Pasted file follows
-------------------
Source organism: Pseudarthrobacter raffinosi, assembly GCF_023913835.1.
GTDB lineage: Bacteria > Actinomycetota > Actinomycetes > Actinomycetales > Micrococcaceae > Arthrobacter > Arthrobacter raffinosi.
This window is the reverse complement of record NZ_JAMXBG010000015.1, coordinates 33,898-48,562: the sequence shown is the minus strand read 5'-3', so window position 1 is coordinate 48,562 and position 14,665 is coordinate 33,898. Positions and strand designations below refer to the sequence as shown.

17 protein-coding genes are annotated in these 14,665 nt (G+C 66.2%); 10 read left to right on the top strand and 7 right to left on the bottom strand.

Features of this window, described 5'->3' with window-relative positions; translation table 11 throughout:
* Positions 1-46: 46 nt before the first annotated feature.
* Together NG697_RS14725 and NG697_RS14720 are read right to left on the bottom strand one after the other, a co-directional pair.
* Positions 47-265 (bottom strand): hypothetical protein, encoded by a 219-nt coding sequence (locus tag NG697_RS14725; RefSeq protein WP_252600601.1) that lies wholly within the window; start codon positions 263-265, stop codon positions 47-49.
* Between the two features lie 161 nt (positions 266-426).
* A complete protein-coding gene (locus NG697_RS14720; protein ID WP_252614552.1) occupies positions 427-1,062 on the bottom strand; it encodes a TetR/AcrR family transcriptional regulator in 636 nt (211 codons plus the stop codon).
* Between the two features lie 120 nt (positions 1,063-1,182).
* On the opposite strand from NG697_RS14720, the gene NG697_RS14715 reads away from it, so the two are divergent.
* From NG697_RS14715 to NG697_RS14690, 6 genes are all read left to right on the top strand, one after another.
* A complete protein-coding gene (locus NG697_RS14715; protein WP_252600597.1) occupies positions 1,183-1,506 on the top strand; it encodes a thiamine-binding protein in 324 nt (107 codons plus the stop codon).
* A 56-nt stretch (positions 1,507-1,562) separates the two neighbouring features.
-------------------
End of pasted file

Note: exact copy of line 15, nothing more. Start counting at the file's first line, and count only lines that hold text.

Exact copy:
* A 56-nt stretch (positions 1,507-1,562) separates the two neighbouring features.